Twig Education Announces Launch of Twig Create Multimedia Makerspace

The company is offering a limited number of invitations to educators to engage students in knowledge building and understanding through creative agency and inclusion.

“The pandemic has shed light on the need for student agency and inclusion, along with an emphasis on content-rich knowledge to support language learning effectively in literacy, history, social science, and science applications,” said Catherine Cahn, the CEO of Twig Education. “Twig Create inspires students’ enjoyment of the filmmaking process to help them develop a desire to deepen learning, resulting in dramatically reduced learning loss.”

Through inclusive topic- and standards-aligned tasks, Twig Create’s digital features empower students to build knowledge and develop language proficiencies through film and voiceover editing using music, visual and video sources, and text. The Twig Create makerspace encourages students’ creative agency in a number of ways:…Read More

eSchool News launches eSchool News STEM, STEAM, & Makerspaces Guide

We are excited to bring you the latest in the eSchool News Guides series. eSchool News Guides are full of resources, tips, trends, and insights from industry experts on a variety of topics that are essential to the classroom, school, and district.

The February Guide, the eSchool News STEM, STEAM, & Makerspaces Guide, offers insight on the best approaches to STEM, STEAM, and makerspaces. The guide also highlights some resources and tools educators can use in the classroom to engage students, improve classroom climate, and create interactive classroom environments.

In the guide, we take a look at how educators are implementing STEAM projects for very young learners. Plus, we examine one school’s successful transition from STEM to STEAM learning, and we learn some of the most-needed components for a successful makerspace.…Read More

3 keys to cultivating the maker mindset

When we dreamed of starting construction on a space where teachers and students alike could cultivate a maker mindset, our goals went beyond creating a dedicated makerspace. We wanted to empower our community, assure students that they were valued as individuals, and offer them opportunities to develop empathy and agency as problem-finders and creative problem-solvers.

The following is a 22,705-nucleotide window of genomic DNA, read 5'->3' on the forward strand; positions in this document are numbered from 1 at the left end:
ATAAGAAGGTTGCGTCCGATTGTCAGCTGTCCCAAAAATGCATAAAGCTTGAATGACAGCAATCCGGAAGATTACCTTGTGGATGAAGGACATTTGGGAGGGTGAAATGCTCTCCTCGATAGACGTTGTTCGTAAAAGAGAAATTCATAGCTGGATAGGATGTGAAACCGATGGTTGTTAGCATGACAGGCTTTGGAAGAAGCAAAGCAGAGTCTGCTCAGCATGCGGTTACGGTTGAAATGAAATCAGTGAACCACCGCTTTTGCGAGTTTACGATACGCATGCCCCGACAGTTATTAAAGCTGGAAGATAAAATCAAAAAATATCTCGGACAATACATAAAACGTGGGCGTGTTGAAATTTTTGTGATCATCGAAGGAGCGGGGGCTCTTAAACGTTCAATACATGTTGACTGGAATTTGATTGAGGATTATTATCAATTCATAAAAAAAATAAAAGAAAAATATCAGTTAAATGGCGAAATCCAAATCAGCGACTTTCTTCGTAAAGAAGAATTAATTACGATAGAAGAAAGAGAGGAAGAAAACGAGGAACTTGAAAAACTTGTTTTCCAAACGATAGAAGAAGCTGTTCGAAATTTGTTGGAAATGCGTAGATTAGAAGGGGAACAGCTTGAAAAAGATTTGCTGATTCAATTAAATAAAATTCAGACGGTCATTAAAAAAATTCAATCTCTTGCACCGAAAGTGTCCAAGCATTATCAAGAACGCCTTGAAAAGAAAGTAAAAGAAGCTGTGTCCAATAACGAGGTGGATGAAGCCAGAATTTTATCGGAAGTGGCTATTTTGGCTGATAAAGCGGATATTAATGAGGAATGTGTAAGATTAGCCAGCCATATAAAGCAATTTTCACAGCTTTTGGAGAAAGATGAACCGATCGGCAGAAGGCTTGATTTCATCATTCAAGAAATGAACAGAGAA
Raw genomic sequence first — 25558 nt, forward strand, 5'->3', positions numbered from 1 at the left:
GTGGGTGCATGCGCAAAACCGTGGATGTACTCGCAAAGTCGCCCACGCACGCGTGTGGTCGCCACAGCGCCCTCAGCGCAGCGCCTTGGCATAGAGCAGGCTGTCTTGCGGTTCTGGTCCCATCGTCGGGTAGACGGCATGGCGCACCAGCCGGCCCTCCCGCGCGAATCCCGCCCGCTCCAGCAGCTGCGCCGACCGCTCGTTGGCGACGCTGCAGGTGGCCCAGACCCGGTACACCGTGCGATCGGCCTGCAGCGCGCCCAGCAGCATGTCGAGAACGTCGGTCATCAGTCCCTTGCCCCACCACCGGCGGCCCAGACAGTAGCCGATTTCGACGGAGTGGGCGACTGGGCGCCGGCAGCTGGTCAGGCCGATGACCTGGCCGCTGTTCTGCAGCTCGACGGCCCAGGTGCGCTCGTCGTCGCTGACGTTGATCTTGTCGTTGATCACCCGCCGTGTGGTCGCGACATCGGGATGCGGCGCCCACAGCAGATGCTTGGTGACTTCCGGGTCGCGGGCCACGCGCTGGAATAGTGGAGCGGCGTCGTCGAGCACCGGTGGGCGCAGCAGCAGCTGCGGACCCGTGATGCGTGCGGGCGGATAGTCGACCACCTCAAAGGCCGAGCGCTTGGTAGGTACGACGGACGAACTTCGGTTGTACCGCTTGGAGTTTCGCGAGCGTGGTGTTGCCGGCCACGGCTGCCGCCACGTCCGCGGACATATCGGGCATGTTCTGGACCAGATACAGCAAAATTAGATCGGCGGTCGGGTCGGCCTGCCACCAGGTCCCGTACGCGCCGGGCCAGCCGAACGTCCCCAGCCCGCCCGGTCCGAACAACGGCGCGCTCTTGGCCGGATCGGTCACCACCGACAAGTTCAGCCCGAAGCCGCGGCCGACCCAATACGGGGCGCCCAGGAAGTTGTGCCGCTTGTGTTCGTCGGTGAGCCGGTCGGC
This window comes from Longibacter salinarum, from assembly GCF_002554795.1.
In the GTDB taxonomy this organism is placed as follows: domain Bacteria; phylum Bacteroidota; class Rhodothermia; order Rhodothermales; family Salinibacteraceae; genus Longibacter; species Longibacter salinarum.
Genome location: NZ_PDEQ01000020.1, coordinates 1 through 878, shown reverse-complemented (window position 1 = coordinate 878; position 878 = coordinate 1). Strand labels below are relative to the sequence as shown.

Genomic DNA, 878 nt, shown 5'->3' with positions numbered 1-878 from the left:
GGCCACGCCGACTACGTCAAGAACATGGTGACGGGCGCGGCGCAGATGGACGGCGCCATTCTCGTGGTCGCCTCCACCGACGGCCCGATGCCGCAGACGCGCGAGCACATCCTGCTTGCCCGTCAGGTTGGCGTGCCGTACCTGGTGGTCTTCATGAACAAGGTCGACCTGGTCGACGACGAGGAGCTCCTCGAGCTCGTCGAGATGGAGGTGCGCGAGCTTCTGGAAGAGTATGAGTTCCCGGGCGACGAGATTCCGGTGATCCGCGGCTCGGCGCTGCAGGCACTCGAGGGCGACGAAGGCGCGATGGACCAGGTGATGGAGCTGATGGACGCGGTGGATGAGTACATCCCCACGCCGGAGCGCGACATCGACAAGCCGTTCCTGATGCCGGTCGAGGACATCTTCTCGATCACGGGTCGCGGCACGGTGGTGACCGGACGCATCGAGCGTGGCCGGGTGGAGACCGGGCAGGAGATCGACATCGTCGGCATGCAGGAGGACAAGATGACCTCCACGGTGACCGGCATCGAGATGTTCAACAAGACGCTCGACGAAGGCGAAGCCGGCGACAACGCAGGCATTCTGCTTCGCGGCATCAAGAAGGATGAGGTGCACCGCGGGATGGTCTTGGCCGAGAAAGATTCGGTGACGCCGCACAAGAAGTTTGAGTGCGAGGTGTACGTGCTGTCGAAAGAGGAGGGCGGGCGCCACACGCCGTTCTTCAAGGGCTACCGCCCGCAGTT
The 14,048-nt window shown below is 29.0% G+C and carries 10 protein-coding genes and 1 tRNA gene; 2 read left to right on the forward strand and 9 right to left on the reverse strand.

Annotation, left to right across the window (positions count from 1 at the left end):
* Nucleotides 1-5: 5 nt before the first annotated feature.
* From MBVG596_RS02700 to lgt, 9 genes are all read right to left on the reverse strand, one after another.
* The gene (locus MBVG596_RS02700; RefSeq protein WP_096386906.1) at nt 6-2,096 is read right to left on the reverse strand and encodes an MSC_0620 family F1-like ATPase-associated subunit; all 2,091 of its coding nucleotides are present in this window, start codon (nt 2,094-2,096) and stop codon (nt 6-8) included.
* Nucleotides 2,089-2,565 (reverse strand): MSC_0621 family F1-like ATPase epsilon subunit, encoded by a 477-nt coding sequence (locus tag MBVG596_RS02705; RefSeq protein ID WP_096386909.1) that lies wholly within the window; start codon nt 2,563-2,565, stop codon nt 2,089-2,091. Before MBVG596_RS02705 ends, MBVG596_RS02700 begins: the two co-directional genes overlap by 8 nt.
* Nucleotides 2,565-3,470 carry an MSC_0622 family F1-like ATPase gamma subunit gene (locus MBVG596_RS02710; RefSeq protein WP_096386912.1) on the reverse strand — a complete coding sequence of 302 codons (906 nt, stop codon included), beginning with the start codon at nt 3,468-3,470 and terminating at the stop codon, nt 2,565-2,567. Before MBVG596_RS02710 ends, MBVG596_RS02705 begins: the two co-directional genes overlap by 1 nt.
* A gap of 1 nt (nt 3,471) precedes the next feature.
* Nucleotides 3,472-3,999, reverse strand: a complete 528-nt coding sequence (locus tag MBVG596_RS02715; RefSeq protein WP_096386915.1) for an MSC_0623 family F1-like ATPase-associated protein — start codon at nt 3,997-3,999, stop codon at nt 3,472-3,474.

We knew we could accomplish this with a designated space that celebrated creativity, emphasized process over product, and highlighted the importance of reflection. We set out to design a space where students could not only develop a design thinking philosophy, but integrate this maker mindset into their core studies.

Related content: 9 ways schools can create better makerspaces…Read More

How to transform a library into a makerspace

In a recent edWebinar, hosted by edWeb.net, Michelle Luhtala, library department chair, and Donna Burns, technology integrator, both from New Canaan High School (NCHS) in Connecticut, showcased the transformation of the NCHS library from a collection of used reference and biography books into a living, breathing makerspace. Using mostly recyclable materials, equipment, and furniture, these educators are providing learning opportunities for students and teachers that have changed the school climate and culture. “Making learning more real for students allows them to learn better in a much more energized school,” said Luhtala.

A multi-year redesign

Through a five-year radical book-weeding process from 2011- 2016, the NCHS library had eliminated all of the library’s free-standing bookshelves. This process created both an opportunity and a challenge for Luhtala and Burns to convert this newly created space into a makerspace. With minimal funding in the early stages of the makerspace, the duo salvaged discarded lab tables and art stools and recycled material from all areas of the school.